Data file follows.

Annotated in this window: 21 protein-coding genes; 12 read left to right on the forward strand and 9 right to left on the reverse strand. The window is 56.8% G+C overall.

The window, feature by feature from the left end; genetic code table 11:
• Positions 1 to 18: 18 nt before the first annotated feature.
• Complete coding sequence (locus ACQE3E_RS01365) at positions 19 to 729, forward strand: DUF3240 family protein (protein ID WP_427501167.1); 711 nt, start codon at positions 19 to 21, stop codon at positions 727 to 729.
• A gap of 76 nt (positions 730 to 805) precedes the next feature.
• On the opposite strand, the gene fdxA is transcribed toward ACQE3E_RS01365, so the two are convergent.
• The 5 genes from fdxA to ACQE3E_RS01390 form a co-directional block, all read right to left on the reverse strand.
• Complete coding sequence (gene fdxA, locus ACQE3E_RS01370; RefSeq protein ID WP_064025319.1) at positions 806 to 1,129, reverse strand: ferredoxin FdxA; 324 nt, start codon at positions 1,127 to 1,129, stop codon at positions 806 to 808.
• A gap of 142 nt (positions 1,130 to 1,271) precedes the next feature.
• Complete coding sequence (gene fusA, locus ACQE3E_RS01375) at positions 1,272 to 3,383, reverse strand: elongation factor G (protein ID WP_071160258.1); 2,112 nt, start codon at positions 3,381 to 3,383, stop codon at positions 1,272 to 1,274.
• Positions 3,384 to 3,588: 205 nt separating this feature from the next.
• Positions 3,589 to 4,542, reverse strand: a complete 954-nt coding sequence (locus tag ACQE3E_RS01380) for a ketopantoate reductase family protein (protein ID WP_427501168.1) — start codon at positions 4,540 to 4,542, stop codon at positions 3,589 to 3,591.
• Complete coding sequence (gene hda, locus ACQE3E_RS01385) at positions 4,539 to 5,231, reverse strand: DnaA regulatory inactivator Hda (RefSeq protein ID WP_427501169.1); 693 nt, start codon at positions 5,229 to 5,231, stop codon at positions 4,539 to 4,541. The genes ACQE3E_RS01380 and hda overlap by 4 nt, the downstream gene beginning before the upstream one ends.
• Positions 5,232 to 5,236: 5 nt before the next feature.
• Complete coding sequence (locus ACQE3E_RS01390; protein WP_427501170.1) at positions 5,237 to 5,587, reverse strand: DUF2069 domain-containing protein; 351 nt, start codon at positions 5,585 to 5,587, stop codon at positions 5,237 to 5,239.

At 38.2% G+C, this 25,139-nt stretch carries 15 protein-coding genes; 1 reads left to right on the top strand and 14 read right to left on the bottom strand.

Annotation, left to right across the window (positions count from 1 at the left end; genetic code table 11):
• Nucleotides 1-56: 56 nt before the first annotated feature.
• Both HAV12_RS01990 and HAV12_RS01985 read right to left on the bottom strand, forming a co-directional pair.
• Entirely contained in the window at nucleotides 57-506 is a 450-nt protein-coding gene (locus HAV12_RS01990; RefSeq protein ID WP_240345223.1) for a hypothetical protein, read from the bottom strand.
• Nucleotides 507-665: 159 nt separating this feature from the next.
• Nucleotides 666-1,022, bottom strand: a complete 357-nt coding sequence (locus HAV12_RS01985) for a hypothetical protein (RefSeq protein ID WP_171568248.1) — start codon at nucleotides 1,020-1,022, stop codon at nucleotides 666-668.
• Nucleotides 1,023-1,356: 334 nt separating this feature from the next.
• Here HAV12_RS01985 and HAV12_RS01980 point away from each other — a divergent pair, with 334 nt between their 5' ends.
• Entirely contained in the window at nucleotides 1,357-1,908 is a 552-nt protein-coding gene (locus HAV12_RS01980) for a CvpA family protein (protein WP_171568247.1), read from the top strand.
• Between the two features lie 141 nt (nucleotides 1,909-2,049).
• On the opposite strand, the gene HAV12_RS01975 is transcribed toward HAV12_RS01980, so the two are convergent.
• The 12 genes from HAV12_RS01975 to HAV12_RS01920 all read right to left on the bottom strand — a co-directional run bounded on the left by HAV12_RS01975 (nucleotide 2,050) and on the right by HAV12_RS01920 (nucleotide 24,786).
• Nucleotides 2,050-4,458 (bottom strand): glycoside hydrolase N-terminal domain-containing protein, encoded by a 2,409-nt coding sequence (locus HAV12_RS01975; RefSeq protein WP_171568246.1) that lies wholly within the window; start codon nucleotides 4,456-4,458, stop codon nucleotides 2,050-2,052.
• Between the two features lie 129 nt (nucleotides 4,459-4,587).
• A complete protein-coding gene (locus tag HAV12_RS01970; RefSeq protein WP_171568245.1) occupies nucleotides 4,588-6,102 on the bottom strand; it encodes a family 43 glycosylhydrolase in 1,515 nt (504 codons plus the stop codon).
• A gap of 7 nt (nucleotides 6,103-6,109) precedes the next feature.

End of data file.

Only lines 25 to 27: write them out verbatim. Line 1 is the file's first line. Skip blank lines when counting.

• Entirely contained in the window at nucleotides 1,357-1,908 is a 552-nt protein-coding gene (locus HAV12_RS01980) for a CvpA family protein (protein WP_171568247.1), read from the top strand.
• Between the two features lie 141 nt (nucleotides 1,909-2,049).
• On the opposite strand, the gene HAV12_RS01975 is transcribed toward HAV12_RS01980, so the two are convergent.